Tag Archives: mfa

Wall words

When I was a kid I had an anthology of Cyril Kornbluth stories and one detail in the introduction made a big impression on me:  Kornbluth had lots of random notes among his papers, ideas, words, and phrases, and the editor of the anthology found it kind of poignant to look at these and wonder what stories they would have been.  Especially — and this phrase has stuck with me all these years — “ghosts in a Martian department store.”

Anyway:  while cleaning up the basement, I came across a pile of Post-its, which were on my wall when I was a creative writing grad student at Johns Hopkins in 1994.  Each of these, I guess, was something I meant to use for something.  I have no memory of what any of these mean.  But here they are.  Maybe you can use them.  None of them is as good as “ghosts in a Martian department store.”

  • “every third person in the world”
  • The Admonitionist
  • assapanic
  • “Bald men, a lot of them — yeah, that might work!”
  • Rick Ziggurat
  • The First Church of Christ Plaintiff
  • Community Reaction to a Horrifying Event – Arndt
  • out of the fishy-smelling steam
  • reckless use of a highway
  • THE UNDERTAKER’S BIRTHDAY (Did the stripper shoot the corpse?)
  • The grandfatherly crook gives a motivational lecture to fifth-graders
  • “you slug in a ditch!”
  • Solomon “Duck-Duck” Goos
  • A first line:  “Here’s something you might not know.”
  • “luz” — “an unidentified bone…”
  • The hobo community, waiting /expecting (esperar) for rich couples to pick them up.
  • The apocalypse counselor “If the sun went supernova, we wouldn’t know for eight minutes.”
  • “Of course, there is some element of risk involved in building a house out of oily rags.”
  • steeped in regret
  • Chief Louis Anemone NYPD (red)
  • “This guy’s been shot.”  “No kidding — you think he’ll make it?”
  • HIDALGO – hijo de algo
  • fetus/treatise
  • fuckadelphia
  • abacinate
  • “Victory without a whimper…the only sound:  excellence.”
  • “The ghost of Knute Rockne is living and he is smiling.”
  • “That’s a big number, but it’s a heck of a lot better than infinity.”
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There is no such Albanian as Jiri Kajane

The Guardian covers a literary hoax, in which several prominent literary magazines published short fiction by “Jiri Kajane,” purportedly a middle-aged Albanian emigre, actually a couple of twenty-something American MFA students.  One of them was a classmate of mine in the fiction program at Johns Hopkins.  Among the students he made no secret of the fact that he was writing stories set in Albania, putting the name “Jiri Kajane” on them, and getting them published in literary magazines.  At the time it seemed like some kind of grandiose participatory performance art and I never thought of spilling the beans.  But every so often I wondered, will this ever get revealed, or will Jiri Kajane become an accepted minor figure in the history of Albanian literature?  Now I know.

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Online education and creative writing workshops

More about on-line education.  One hesitation people have, of course, is that it’s easier to dephysicalize some forms of education than others; and that if higher education gets redefined as something that happens online, the parts of higher education that don’t survive that transition get redefined as “not part of higher education.”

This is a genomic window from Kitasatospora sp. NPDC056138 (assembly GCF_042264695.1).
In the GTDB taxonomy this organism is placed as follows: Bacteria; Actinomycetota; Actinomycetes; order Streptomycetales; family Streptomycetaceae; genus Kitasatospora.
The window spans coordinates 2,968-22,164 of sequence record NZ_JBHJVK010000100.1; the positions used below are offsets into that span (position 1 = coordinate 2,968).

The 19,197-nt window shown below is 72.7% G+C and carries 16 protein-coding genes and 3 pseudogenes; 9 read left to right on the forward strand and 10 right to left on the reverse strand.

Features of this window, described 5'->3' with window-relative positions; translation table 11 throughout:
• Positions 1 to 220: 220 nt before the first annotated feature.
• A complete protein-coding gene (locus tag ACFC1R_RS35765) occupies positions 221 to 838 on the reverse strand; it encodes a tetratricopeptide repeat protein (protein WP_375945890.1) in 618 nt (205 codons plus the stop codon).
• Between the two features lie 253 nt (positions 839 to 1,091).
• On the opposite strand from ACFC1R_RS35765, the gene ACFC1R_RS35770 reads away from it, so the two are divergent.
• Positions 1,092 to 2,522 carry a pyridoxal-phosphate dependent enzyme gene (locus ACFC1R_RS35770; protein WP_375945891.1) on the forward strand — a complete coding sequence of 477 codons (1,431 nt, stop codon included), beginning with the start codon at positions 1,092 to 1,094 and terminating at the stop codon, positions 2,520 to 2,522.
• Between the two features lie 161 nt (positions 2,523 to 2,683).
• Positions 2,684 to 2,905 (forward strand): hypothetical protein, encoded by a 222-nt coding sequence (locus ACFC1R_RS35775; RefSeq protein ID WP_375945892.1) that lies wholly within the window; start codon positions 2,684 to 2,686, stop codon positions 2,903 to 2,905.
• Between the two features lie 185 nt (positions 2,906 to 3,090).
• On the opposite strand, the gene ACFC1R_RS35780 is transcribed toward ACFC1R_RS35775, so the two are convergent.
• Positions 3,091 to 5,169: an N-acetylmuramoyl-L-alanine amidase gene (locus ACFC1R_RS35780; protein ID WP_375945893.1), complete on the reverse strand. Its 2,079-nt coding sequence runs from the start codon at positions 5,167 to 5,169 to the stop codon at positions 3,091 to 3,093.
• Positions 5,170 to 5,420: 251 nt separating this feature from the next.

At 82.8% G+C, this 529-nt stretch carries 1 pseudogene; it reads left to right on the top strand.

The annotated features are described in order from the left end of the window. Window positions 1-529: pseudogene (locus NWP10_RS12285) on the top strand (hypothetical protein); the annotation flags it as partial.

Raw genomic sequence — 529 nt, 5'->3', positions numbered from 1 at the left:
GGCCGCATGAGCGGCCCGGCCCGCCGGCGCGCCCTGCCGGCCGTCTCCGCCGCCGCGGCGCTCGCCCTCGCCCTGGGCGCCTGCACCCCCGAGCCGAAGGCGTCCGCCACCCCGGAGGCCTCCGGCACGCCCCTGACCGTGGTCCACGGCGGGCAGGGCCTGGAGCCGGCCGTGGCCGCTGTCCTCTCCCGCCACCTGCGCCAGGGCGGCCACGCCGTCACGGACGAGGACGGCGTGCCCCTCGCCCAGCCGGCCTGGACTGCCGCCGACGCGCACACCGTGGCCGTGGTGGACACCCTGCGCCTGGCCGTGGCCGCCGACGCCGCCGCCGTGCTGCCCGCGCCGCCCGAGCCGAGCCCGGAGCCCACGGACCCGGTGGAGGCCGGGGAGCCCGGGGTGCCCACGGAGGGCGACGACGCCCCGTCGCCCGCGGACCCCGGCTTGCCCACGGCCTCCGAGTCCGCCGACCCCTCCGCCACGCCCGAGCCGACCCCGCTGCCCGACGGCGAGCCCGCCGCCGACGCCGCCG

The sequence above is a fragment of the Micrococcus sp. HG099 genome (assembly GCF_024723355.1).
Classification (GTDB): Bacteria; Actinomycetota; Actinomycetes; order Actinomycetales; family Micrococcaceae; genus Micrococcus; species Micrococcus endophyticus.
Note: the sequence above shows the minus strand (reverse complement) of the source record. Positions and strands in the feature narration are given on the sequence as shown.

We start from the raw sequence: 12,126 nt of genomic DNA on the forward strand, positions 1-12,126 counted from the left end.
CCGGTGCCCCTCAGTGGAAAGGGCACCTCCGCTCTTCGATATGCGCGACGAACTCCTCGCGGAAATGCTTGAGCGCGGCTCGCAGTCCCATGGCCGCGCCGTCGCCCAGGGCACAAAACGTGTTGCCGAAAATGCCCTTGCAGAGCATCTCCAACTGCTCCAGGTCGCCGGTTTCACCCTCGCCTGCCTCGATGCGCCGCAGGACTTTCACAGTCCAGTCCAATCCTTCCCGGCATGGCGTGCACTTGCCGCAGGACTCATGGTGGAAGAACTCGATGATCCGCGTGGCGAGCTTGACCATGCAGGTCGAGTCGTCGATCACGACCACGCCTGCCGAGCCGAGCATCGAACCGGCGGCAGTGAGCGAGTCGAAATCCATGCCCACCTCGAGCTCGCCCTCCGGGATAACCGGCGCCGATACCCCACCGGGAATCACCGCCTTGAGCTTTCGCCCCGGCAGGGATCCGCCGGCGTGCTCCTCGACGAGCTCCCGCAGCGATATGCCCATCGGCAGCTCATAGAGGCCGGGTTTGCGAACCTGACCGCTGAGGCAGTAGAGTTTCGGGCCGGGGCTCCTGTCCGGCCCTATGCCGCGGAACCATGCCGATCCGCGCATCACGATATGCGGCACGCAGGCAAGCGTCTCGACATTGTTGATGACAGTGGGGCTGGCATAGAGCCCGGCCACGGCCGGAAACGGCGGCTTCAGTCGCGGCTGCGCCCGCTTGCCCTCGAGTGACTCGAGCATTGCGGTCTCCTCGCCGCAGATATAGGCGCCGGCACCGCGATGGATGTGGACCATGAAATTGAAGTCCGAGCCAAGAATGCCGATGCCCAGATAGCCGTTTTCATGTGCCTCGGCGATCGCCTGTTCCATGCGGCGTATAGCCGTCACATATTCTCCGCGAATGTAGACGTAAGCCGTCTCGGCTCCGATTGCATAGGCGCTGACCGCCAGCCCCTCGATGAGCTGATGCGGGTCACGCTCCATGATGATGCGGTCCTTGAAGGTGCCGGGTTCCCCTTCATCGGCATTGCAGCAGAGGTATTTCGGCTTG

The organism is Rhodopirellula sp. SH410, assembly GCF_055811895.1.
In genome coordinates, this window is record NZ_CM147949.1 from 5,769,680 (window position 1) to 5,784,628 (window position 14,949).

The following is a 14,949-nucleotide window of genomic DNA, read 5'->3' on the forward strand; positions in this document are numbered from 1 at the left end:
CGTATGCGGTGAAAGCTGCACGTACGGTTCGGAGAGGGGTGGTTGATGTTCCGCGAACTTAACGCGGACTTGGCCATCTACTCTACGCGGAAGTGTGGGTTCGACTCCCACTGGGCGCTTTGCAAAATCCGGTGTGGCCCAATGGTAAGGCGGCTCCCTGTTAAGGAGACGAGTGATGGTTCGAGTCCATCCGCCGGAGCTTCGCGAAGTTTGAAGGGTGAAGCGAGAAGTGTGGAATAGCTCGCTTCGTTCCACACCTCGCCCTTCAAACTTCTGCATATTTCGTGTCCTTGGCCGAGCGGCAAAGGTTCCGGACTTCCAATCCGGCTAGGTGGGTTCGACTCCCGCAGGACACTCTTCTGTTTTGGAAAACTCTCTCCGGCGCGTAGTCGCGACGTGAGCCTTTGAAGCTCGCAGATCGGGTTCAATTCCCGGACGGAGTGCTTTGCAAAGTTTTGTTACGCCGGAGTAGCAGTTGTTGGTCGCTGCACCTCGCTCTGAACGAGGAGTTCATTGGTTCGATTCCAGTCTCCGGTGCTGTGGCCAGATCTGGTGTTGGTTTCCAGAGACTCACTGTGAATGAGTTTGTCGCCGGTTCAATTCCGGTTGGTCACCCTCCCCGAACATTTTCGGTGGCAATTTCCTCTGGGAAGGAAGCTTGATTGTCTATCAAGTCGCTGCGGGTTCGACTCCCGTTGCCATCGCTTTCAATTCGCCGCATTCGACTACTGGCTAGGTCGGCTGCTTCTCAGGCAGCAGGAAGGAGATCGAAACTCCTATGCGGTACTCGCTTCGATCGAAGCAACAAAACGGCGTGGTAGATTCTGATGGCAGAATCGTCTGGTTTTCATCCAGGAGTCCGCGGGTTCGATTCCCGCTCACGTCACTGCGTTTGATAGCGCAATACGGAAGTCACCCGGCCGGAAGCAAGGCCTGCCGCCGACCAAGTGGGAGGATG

But what about creative writing workshops?  Right now, these sit somewhat uncomfortably inside English departments in universities.  What are you paying for when you pay tuition to attend a fiction workshop?  (I was lucky enough to go to a program with funding, but I think most MFAs don’t work this way.)  I think you’re paying to  have a known novelist read and think carefully about what you’re writing, and you’re paying to create some official sense that This Is The Year I Write My Novel.  (This last part might be the most important.  Of course, you could write your novel any time!  But having paid a great deal of money with the intent of doing a thing focuses the mind on the task extremely well.  Freud always said this was why he charged so much; he didn’t need the money, but the patients needed to spend it.)

What happens if a novelist decides to offer a writing workshop via Google Hangout, to 12 people, charging them much less than university tuition but enough to meet his expenses?  Like, say, $3K a person?  Does that work?  Or, since most novelists probably don’t care to run their own small business, what happens if a startup company collectes well-known but poorly paid novelists and runs the marketing/payment processing side of things, in exchange for a cut?

It’s not clear this is interestingly different from existing distance MFAs like Warren Wilson.  Certainly I don’t think you can scale up the offering of “serious and admired writer X read my work closely” to hundreds of thousands of people, which I suppose is a reason it might continue being possible to charge serious money for the service.

An online workshop wouldn’t reproduce what I got out of my MFA program at Johns Hopkins, but I was a special case.  I was on break between college and graduate school, I was pretty sure I was going to be a mathematician my whole life, and I really needed to be something else for a year.  The people I saw every day that year were writers, the professors whose opinions I valued were writers, the people I drank beer with and argued with and dated were writers.  And by the end of the year I was able to call myself a writer without feeling like I was half-kidding; not because I’d written a draft of my novel but because I’d lived in Writerworld for a year.

 

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